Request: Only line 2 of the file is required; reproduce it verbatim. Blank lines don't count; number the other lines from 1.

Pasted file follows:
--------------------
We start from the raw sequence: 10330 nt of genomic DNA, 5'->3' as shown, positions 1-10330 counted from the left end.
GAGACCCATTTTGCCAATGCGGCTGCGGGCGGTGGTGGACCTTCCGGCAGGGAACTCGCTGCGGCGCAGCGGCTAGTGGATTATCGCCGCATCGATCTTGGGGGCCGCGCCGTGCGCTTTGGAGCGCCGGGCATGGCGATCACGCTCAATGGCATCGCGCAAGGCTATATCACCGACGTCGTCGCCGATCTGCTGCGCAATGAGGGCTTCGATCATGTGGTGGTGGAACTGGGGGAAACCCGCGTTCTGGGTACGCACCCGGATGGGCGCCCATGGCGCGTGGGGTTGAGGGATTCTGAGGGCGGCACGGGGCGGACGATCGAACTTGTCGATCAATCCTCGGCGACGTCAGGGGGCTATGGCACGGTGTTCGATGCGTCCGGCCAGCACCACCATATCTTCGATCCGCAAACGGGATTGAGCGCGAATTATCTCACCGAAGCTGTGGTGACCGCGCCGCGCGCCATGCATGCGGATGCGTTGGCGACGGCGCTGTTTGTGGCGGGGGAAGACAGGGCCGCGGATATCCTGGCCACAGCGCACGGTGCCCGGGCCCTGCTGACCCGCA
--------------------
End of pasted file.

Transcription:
GAGACCCATTTTGCCAATGCGGCTGCGGGCGGTGGTGGACCTTCCGGCAGGGAACTCGCTGCGGCGCAGCGGCTAGTGGATTATCGCCGCATCGATCTTGGGGGCCGCGCCGTGCGCTTTGGAGCGCCGGGCATGGCGATCACGCTCAATGGCATCGCGCAAGGCTATATCACCGACGTCGTCGCCGATCTGCTGCGCAATGAGGGCTTCGATCATGTGGTGGTGGAACTGGGGGAAACCCGCGTTCTGGGTACGCACCCGGATGGGCGCCCATGGCGCGTGGGGTTGAGGGATTCTGAGGGCGGCACGGGGCGGACGATCGAACTTGTCGATCAATCCTCGGCGACGTCAGGGGGCTATGGCACGGTGTTCGATGCGTCCGGCCAGCACCACCATATCTTCGATCCGCAAACGGGATTGAGCGCGAATTATCTCACCGAAGCTGTGGTGACCGCGCCGCGCGCCATGCATGCGGATGCGTTGGCGACGGCGCTGTTTGTGGCGGGGGAAGACAGGGCCGCGGATATCCTGGCCACAGCGCACGGTGCCCGGGCCCTGCTGACCCGCA